The landmark work produced in 2016 was My Grandfather Dug, My Father Dug, And I Will Not within the framework of the Ukrainian-Polish project “Fear maps/Identity maps.” Several theatre artists from different movements from Ukraine and Poland were selected for educational sessions and laboratory work: two playwrights (Dima Levitskyi, Yaonna Vikhovska), two directors (Rosa Sarkisian, Agnieszka Blonska), and actors of different origins (Oksana Cherkashina, Nina Khizhna, Ivan Makarenko, Anna Epatko, Lukash Voitsitskyi). If in the 90s, during the studio “boom,” Ukraine discovered new ways of operating the theatre outside of a direct, hierarchical connection with the authorities, in 2016-2017, Ukraine explored a form of theatre deprived of a clear working hierarchy of “actor-director-playwright,” and the hierarchy of theatrical signs (allowing more freedom for the performer).
My Grandfather Dug was shown several times in Ukraine (Lviv, Kyiv, Kharkiv), as well as during the week of the Ukrainian Critical Theatre in Poland (Desant.UA). It consists of a number of documentary personal monologues of the participants and a number of aggressive, absurd and “potent” gestures, plastic scenes. The project works with the theme of collective historical memory, post-memory and how a contemporary Ukrainian citizen defines himself in connection with it. The name here is the marker of the gap between all previous generations, whatever they are (nationalistic or Soviet, “left” or “right”), and the present, globalized generation.
A number of other projects were created with the participation of the same groups of artists: DPY (Theatre Beautiful Flowers, Dima Levitskyi, Oksana Cherkashina, Nina Khizhna) is a playback theatre with documentary monologues of soldiers and participants of the ATO (Anti-Terrorist Operation in Ukraine), rethinking the Soviet past; Restaurant Ukraine is a performance about domestic corruption (Dima Levitskyi, Oksana Cherkashina, Nina Khizhna); 4.48 Psychosis (Rosa Sarkisian, Oksana Cherkashina, Nina Khizhna, Aleksandra Malatskovskaya) is a free cabaret on the text of Sarah Kane, that won Taking the stage.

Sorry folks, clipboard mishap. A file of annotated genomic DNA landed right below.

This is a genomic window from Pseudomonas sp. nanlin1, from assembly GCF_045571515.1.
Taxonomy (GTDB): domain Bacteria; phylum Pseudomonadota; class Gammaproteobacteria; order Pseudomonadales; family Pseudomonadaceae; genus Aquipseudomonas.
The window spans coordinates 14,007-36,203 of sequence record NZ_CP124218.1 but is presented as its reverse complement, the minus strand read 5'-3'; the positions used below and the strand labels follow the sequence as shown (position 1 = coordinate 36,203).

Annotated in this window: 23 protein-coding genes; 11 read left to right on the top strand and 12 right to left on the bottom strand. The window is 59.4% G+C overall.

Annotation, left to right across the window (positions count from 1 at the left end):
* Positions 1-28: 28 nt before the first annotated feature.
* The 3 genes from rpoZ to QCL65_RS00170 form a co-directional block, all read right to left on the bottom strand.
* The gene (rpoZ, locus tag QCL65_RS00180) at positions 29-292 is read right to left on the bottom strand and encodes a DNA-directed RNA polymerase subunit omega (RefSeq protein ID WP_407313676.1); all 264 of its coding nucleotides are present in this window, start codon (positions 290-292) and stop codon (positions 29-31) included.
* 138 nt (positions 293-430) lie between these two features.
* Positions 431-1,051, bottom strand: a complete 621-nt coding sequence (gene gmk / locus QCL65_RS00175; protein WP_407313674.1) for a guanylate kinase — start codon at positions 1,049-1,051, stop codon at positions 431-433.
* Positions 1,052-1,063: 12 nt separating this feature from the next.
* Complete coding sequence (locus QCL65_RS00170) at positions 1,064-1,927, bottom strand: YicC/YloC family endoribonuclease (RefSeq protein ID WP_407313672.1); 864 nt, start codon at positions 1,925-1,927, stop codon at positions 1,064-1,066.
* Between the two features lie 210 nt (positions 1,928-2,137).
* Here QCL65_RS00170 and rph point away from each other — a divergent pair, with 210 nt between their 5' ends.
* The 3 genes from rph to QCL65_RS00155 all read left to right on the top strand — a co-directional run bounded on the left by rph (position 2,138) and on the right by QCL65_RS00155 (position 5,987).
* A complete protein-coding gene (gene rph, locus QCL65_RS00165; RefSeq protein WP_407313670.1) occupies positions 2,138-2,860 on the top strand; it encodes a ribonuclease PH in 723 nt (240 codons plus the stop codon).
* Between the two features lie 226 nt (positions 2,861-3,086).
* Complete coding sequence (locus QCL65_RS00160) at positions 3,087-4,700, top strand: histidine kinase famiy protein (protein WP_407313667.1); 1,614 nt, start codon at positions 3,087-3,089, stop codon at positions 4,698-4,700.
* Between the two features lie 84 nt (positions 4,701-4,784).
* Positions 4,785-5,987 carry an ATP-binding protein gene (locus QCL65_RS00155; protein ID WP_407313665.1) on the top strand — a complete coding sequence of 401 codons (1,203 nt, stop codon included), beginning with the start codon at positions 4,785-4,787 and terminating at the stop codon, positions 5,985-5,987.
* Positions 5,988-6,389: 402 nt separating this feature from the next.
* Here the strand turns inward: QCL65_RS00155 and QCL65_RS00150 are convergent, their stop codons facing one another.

The main features of this group of works, which Ukrainian critics call “auto-thematic theatre”, or “documentary post-punk theatre” (Anastasia Gaishenets), are:
1. The absence of a hierarchy of theatrical signs; thus, any fragment can be central or culminating in the show, depending on the audience or performers;
2. The absence of the totalitarian figure of the director and, as a consequence, an open structure;
3. The rejection of the mimetic play; action instead of imitation;
4. Working with the themes of collective/historical/national memory and self-identification;
5. Kitsch and a high level of banter in relation to any of the ideologies.
The theme of memory/identity (hybrid identity), arose also on the stages of large state theatres. Stalkers in the Kyiv Young Theatre (Stas Zhirkov) became one of the most significant works of the post-Maidan period. The paradoxical and surreal text of modern Ukrainian playwright Pasha Arie depicted people who continue to live in the Chernobyl zone after the disaster, “eating” distorted myths about Coca-Cola, forced transplantation and the secret metro line built by Gorbachev. Recently, Earth, a reinterpretation of the classic text of Olga Kobylianska by David Petrosian, was shown on the stage of Ivan Franko National Academic Drama Theatre.
It seems that the topic of national identity, which is the most painful and acute topic for Ukraine, and which the “legitimate” theatre before or the state/municipal theatre today often tries to avoid, turns out every time to be the most productive stimulus to find new forms, new models of organization and self-expression. In formulating a terrible local question, “What does it mean to be Ukrainian?,” investigating the historical memory and traumas of the 20th century, the Ukrainian theatre faces the problem of the collapse of “big identities,”, the problem of the hybrid identity of a person in the modern world, the question of what it means to be a person today in general.
I would like to think that this is exactly the way in which the Ukrainian theatre will become open for dialogue.
This article originally appeared in IETM and has been reposted with permission.
This post was written by the author in their personal capacity.The opinions expressed in this article are the author’s own and do not reflect the view of The Theatre Times, their staff or collaborators.
This post was written by Elena Mygashko.
The views expressed here belong to the author and do not necessarily reflect our views and opinions.